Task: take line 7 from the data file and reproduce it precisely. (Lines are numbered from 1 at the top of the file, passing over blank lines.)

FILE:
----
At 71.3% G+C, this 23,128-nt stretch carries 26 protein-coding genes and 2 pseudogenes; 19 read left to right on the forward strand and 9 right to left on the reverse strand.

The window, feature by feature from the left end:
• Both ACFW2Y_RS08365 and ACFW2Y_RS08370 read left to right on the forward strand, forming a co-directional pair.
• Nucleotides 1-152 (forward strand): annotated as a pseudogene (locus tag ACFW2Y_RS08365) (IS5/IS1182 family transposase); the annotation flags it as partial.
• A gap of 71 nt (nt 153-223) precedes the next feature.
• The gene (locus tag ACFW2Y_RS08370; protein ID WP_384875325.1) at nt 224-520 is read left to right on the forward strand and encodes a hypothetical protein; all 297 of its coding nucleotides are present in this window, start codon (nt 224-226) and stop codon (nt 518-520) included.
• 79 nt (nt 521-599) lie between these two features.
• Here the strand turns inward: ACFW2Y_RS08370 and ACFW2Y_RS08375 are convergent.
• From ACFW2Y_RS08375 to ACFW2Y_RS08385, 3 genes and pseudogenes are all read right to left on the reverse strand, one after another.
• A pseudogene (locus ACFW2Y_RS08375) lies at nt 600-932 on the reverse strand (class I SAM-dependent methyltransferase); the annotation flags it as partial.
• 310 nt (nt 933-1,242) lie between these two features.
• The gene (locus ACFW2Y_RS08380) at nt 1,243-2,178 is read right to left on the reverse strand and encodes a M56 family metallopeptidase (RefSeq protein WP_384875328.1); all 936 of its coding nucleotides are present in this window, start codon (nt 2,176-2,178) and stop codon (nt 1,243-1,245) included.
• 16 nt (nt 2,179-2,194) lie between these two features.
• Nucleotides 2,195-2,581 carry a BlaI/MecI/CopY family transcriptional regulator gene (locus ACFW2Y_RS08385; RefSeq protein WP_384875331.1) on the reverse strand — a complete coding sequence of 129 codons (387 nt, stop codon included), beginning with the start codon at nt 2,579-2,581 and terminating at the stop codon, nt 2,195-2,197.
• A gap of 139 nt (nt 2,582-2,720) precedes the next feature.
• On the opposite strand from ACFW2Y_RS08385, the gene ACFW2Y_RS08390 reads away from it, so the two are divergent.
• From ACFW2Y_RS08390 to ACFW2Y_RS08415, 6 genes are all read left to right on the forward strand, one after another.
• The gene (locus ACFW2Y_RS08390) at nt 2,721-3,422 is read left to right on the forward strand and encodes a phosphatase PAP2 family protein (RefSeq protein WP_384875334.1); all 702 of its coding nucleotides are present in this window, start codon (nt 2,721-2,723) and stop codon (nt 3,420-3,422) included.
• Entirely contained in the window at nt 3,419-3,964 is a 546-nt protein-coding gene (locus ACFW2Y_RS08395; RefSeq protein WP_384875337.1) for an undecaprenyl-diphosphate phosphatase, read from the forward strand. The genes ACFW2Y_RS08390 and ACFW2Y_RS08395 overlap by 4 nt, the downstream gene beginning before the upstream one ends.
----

• 79 nt (nt 521-599) lie between these two features.